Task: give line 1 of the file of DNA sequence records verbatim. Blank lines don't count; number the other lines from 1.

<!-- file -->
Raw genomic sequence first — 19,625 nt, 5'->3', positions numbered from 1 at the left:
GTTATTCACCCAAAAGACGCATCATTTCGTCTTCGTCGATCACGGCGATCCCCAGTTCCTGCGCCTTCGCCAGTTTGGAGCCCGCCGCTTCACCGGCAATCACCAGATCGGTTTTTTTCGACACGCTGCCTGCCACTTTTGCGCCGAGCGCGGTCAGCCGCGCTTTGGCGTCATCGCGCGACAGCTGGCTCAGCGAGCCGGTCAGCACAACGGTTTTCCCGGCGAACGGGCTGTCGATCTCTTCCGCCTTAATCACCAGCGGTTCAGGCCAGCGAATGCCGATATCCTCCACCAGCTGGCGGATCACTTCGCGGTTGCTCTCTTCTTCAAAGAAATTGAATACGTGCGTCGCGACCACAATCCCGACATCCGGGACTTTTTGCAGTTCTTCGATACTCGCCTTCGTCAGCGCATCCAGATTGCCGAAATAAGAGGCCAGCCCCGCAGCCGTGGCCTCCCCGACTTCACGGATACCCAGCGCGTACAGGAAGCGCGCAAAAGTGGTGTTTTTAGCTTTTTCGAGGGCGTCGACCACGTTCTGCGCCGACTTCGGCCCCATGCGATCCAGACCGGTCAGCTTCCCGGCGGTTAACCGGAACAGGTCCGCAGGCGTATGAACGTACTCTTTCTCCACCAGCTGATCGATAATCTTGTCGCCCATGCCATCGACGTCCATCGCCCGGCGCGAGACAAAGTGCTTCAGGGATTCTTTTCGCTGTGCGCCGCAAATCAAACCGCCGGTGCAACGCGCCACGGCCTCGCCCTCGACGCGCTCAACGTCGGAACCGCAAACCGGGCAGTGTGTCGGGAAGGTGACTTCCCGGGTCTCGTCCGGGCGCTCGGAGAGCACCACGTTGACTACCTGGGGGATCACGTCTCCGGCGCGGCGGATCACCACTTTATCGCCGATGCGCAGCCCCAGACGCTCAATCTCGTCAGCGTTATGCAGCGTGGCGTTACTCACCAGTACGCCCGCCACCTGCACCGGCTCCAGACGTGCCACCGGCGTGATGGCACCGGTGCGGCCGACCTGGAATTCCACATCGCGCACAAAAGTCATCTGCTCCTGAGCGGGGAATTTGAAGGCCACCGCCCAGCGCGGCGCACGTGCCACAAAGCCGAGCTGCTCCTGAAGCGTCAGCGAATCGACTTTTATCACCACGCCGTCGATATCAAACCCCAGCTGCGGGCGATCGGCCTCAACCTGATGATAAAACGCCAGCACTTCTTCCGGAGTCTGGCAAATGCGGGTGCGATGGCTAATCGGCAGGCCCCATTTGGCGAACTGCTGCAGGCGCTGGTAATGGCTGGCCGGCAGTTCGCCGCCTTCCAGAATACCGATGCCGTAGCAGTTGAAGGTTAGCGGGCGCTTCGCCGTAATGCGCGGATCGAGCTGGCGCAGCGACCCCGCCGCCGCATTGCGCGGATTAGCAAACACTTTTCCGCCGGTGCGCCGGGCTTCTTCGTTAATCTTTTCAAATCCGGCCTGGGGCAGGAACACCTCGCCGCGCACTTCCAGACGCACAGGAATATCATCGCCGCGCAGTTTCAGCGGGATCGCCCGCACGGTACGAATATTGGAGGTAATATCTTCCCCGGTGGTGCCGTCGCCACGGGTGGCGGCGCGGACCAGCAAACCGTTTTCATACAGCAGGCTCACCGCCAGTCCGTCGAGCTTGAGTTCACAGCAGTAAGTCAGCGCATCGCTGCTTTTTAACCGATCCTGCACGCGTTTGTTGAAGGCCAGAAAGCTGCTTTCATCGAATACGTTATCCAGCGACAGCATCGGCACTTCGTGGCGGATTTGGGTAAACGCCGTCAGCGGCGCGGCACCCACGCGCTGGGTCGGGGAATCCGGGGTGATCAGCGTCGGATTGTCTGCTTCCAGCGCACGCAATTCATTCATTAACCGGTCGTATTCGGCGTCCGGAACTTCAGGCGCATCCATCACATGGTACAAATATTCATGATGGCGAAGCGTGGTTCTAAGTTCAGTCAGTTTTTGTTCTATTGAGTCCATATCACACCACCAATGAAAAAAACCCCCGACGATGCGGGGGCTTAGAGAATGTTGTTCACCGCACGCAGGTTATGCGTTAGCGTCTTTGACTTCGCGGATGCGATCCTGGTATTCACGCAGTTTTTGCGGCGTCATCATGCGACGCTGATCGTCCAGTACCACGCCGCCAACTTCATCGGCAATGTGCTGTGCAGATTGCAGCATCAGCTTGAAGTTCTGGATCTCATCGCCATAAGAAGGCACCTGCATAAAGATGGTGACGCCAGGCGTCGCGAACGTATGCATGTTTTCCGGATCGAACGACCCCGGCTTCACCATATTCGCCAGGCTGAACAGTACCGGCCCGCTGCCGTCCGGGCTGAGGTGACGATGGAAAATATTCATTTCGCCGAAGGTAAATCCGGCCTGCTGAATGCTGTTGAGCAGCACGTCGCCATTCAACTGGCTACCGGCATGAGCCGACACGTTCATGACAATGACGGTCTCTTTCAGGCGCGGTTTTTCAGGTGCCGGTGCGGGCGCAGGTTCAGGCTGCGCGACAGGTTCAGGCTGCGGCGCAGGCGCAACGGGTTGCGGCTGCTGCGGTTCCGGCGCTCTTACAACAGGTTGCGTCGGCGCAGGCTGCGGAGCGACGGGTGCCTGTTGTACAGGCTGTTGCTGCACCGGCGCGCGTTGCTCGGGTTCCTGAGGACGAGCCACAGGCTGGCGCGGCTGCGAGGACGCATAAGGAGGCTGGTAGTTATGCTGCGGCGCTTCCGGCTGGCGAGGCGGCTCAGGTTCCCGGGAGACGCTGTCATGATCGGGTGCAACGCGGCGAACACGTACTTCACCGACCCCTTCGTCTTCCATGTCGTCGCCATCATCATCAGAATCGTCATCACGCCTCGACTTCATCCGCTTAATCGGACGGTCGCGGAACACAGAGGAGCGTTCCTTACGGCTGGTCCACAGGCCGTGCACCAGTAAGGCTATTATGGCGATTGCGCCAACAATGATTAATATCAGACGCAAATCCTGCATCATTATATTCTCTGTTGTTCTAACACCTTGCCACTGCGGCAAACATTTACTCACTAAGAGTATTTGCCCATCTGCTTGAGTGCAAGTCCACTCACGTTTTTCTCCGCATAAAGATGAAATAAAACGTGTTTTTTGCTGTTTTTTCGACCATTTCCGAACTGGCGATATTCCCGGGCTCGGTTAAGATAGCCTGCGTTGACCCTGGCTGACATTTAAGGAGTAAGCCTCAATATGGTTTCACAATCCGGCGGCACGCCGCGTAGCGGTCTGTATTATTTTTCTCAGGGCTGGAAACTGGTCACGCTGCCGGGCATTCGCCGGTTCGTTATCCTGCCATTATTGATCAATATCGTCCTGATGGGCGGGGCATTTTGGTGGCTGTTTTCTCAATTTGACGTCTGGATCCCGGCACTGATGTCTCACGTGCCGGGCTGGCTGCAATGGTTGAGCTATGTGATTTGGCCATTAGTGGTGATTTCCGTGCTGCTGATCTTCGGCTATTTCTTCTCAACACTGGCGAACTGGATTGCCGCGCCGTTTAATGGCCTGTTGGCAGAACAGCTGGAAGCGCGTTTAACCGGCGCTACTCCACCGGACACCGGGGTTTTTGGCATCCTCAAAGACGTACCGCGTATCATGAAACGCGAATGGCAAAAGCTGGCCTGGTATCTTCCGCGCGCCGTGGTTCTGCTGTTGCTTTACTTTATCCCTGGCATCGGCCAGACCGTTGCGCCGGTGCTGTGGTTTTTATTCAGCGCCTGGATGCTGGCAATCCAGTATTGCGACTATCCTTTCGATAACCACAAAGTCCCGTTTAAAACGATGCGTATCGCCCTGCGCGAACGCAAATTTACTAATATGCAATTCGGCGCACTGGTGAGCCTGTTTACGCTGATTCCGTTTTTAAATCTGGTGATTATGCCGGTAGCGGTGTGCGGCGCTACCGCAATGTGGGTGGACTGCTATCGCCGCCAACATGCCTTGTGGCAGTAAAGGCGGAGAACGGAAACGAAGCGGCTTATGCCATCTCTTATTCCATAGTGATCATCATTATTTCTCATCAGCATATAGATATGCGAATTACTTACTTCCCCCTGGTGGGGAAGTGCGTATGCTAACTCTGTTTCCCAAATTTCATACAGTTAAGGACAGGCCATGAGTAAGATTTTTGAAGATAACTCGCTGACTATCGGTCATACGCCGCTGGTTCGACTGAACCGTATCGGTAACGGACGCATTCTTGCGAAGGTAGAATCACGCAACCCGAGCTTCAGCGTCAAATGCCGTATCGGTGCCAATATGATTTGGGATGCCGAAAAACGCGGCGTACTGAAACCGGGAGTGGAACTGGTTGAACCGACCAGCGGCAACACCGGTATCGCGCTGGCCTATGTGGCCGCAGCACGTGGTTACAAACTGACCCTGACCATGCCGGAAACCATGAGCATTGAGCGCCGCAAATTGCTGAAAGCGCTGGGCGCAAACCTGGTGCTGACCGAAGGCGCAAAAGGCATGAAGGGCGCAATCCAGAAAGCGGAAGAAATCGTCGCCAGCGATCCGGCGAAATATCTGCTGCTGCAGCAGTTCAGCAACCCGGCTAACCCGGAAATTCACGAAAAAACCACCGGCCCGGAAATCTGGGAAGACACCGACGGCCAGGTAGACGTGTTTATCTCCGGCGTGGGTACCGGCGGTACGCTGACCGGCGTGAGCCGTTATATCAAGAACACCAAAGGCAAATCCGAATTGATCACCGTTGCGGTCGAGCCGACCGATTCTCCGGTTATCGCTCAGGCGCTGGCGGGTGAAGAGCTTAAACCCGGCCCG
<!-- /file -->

Raw genomic sequence first — 19,625 nt, 5'->3', positions numbered from 1 at the left: